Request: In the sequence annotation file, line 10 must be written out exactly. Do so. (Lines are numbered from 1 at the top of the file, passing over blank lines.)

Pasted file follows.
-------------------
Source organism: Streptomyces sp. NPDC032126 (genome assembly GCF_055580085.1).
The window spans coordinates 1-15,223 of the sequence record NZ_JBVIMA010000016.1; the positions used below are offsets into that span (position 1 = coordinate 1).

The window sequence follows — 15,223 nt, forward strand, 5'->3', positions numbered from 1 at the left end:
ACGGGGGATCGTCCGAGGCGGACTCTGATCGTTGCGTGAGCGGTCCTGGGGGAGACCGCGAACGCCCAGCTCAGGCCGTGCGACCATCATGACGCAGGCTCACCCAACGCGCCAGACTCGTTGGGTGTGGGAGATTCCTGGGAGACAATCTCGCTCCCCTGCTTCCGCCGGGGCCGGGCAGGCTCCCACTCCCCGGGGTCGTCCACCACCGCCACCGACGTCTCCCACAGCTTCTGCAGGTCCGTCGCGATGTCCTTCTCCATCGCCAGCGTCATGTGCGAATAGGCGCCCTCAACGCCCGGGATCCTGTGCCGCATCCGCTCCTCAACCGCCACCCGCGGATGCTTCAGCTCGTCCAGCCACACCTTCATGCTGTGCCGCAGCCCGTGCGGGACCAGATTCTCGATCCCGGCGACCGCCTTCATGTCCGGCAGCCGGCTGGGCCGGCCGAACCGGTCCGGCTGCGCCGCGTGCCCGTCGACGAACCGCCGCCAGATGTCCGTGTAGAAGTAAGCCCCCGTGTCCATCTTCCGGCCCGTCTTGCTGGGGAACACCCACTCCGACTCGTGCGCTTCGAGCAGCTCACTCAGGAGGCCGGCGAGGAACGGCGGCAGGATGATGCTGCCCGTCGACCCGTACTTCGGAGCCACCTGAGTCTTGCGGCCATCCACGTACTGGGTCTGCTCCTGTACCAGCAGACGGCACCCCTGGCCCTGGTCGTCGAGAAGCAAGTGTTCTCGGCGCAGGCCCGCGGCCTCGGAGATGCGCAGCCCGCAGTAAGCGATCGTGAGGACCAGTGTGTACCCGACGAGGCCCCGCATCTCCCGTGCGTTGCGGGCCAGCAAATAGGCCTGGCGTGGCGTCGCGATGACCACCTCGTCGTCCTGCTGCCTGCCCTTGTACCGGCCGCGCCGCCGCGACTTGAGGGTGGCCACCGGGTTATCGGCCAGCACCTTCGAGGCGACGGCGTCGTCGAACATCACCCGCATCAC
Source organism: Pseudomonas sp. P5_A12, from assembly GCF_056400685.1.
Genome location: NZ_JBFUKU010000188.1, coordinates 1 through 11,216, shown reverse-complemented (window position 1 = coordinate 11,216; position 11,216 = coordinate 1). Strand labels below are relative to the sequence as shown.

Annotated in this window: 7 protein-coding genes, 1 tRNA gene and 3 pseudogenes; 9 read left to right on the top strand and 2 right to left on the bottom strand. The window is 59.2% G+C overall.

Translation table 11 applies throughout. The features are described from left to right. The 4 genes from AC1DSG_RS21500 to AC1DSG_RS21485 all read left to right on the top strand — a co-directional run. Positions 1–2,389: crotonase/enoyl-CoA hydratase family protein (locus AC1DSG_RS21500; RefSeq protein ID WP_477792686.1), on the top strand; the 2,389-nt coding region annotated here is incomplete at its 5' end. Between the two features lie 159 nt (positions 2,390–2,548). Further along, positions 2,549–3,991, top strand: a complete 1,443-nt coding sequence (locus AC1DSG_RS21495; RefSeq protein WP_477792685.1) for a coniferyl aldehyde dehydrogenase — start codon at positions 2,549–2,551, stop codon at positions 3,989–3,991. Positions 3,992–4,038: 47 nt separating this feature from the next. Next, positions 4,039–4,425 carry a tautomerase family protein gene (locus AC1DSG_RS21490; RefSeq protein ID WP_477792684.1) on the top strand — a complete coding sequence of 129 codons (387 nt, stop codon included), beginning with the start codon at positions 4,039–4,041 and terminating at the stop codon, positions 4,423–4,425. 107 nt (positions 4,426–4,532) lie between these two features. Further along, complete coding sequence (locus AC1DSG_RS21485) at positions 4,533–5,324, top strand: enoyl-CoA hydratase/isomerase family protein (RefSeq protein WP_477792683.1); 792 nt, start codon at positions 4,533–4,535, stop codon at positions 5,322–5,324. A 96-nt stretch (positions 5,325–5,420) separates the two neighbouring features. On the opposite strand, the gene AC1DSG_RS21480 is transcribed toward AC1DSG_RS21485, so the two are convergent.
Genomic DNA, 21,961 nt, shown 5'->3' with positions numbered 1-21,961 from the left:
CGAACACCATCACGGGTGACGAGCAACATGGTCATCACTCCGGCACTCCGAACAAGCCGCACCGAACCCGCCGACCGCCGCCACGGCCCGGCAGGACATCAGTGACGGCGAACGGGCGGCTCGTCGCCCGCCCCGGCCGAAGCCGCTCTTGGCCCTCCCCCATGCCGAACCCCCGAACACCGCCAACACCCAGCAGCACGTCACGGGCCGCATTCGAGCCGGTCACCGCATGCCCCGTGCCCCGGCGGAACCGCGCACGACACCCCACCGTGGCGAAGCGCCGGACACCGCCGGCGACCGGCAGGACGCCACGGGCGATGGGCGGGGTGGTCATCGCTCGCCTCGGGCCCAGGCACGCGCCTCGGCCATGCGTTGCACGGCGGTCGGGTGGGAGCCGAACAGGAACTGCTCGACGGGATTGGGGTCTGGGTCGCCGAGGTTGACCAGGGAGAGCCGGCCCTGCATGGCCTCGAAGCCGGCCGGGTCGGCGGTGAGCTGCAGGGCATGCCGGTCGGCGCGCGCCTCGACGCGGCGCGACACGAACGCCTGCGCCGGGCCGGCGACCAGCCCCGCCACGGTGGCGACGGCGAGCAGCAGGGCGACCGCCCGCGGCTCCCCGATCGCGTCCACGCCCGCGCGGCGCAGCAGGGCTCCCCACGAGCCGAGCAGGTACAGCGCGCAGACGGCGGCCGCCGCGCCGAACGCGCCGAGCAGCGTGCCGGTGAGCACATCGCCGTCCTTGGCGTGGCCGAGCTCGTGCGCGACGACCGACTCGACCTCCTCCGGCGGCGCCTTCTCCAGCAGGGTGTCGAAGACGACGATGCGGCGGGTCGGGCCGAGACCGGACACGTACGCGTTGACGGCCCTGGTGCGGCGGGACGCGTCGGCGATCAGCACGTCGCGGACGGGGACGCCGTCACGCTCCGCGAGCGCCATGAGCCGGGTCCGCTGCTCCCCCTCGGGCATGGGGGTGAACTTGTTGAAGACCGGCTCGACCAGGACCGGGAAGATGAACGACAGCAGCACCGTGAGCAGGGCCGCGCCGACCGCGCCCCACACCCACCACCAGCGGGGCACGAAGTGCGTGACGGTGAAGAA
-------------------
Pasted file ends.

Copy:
CGAACACCATCACGGGTGACGAGCAACATGGTCATCACTCCGGCACTCCGAACAAGCCGCACCGAACCCGCCGACCGCCGCCACGGCCCGGCAGGACATCAGTGACGGCGAACGGGCGGCTCGTCGCCCGCCCCGGCCGAAGCCGCTCTTGGCCCTCCCCCATGCCGAACCCCCGAACACCGCCAACACCCAGCAGCACGTCACGGGCCGCATTCGAGCCGGTCACCGCATGCCCCGTGCCCCGGCGGAACCGCGCACGACACCCCACCGTGGCGAAGCGCCGGACACCGCCGGCGACCGGCAGGACGCCACGGGCGATGGGCGGGGTGGTCATCGCTCGCCTCGGGCCCAGGCACGCGCCTCGGCCATGCGTTGCACGGCGGTCGGGTGGGAGCCGAACAGGAACTGCTCGACGGGATTGGGGTCTGGGTCGCCGAGGTTGACCAGGGAGAGCCGGCCCTGCATGGCCTCGAAGCCGGCCGGGTCGGCGGTGAGCTGCAGGGCATGCCGGTCGGCGCGCGCCTCGACGCGGCGCGACACGAACGCCTGCGCCGGGCCGGCGACCAGCCCCGCCACGGTGGCGACGGCGAGCAGCAGGGCGACCGCCCGCGGCTCCCCGATCGCGTCCACGCCCGCGCGGCGCAGCAGGGCTCCCCACGAGCCGAGCAGGTACAGCGCGCAGACGGCGGCCGCCGCGCCGAACGCGCCGAGCAGCGTGCCGGTGAGCACATCGCCGTCCTTGGCGTGGCCGAGCTCGTGCGCGACGACCGACTCGACCTCCTCCGGCGGCGCCTTCTCCAGCAGGGTGTCGAAGACGACGATGCGGCGGGTCGGGCCGAGACCGGACACGTACGCGTTGACGGCCCTGGTGCGGCGGGACGCGTCGGCGATCAGCACGTCGCGGACGGGGACGCCGTCACGCTCCGCGAGCGCCATGAGCCGGGTCCGCTGCTCCCCCTCGGGCATGGGGGTGAACTTGTTGAAGACCGGCTCGACCAGGACCGGGAAGATGAACGACAGCAGCACCGTGAGCAGGGCCGCGCCGACCGCGCCCCACACCCACCACCAGCGGGGCACGAAGTGCGTGACGGTGAAGAA